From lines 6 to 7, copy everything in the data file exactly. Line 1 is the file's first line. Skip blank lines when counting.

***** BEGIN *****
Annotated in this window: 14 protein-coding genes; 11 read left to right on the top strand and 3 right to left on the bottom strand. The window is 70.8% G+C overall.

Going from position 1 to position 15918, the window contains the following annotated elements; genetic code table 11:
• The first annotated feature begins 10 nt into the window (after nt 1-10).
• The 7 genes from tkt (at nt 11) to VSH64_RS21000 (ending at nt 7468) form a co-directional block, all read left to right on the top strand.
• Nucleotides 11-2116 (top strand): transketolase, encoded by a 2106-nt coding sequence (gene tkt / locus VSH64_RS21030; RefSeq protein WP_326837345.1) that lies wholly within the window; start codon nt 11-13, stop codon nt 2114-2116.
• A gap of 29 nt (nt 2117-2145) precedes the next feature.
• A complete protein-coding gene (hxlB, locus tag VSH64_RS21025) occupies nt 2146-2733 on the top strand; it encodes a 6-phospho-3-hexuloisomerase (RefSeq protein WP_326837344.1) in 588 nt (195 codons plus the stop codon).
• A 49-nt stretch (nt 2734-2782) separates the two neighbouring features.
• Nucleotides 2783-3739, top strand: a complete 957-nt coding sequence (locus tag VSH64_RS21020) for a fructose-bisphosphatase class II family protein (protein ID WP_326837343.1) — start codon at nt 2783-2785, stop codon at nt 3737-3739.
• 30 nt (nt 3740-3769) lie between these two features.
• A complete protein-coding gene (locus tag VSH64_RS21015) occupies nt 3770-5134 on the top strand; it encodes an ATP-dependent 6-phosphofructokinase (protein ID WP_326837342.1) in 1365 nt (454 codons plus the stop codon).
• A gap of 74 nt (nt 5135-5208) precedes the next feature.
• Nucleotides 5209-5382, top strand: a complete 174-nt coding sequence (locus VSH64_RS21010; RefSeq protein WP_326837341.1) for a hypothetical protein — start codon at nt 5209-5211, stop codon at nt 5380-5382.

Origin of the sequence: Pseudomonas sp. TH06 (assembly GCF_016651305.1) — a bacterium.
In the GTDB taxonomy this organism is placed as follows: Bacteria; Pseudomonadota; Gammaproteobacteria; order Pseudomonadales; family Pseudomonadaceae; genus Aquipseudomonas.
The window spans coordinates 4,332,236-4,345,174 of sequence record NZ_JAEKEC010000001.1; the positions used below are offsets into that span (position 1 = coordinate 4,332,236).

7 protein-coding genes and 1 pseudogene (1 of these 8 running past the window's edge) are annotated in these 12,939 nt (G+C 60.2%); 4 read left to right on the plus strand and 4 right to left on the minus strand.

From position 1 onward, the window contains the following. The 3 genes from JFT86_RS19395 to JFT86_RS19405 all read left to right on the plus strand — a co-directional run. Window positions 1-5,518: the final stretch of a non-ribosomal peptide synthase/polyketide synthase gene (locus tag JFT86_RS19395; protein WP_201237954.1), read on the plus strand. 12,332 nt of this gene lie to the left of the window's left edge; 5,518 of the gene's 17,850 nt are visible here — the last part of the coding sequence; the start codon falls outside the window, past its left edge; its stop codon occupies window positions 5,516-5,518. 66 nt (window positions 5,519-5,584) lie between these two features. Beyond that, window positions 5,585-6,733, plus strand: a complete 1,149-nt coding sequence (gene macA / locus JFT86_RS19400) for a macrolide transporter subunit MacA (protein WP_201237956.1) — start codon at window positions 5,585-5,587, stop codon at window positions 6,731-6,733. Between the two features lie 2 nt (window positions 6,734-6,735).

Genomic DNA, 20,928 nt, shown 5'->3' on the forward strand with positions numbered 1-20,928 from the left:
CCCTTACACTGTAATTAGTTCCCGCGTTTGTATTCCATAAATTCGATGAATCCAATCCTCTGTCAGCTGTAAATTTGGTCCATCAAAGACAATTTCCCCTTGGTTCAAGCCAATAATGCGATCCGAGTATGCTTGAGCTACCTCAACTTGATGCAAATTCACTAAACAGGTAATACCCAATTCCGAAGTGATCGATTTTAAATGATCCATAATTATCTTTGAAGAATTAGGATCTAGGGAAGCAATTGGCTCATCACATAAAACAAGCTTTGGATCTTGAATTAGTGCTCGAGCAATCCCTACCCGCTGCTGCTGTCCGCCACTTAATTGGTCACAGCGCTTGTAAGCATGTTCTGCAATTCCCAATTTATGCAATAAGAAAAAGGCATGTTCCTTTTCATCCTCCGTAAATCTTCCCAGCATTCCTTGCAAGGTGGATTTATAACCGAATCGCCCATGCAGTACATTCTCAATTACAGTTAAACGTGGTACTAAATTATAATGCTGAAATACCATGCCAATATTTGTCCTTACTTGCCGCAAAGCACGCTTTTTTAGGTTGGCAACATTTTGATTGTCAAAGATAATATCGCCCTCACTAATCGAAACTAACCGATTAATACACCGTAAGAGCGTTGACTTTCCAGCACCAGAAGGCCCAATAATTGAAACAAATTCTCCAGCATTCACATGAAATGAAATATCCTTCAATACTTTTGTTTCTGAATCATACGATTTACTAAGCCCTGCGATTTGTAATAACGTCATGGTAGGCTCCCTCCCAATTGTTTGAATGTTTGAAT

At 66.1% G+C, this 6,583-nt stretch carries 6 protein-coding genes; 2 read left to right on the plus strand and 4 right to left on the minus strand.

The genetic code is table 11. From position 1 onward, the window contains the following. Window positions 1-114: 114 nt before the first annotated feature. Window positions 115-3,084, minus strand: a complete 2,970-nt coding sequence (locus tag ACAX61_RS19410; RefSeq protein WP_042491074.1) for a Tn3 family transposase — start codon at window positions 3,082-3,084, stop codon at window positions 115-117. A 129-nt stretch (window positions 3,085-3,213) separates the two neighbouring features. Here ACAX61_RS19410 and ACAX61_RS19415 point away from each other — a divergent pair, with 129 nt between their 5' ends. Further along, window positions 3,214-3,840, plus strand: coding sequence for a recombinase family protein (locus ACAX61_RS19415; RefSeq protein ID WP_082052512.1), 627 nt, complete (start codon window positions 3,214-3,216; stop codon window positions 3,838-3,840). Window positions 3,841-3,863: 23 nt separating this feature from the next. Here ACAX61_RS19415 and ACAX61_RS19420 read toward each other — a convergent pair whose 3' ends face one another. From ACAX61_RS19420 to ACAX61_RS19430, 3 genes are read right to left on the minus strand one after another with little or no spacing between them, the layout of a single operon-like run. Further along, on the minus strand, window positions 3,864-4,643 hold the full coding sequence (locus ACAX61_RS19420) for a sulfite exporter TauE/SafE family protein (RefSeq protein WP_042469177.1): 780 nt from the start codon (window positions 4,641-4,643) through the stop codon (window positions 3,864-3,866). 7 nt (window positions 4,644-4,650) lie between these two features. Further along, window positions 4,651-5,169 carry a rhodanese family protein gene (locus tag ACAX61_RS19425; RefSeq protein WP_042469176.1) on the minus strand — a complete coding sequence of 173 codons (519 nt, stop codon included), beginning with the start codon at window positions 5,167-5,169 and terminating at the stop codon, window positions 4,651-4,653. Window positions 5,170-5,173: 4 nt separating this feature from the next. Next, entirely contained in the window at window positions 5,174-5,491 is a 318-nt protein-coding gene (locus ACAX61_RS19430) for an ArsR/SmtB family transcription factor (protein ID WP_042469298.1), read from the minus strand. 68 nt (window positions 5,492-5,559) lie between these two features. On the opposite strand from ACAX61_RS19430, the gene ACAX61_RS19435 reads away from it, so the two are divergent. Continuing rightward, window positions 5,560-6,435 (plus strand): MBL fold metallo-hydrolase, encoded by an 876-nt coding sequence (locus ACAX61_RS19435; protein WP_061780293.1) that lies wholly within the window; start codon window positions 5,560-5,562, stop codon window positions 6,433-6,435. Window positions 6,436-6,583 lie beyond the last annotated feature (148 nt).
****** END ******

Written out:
• A gap of 29 nt (nt 2117-2145) precedes the next feature.
• A complete protein-coding gene (hxlB, locus tag VSH64_RS21025) occupies nt 2146-2733 on the top strand; it encodes a 6-phospho-3-hexuloisomerase (RefSeq protein WP_326837344.1) in 588 nt (195 codons plus the stop codon).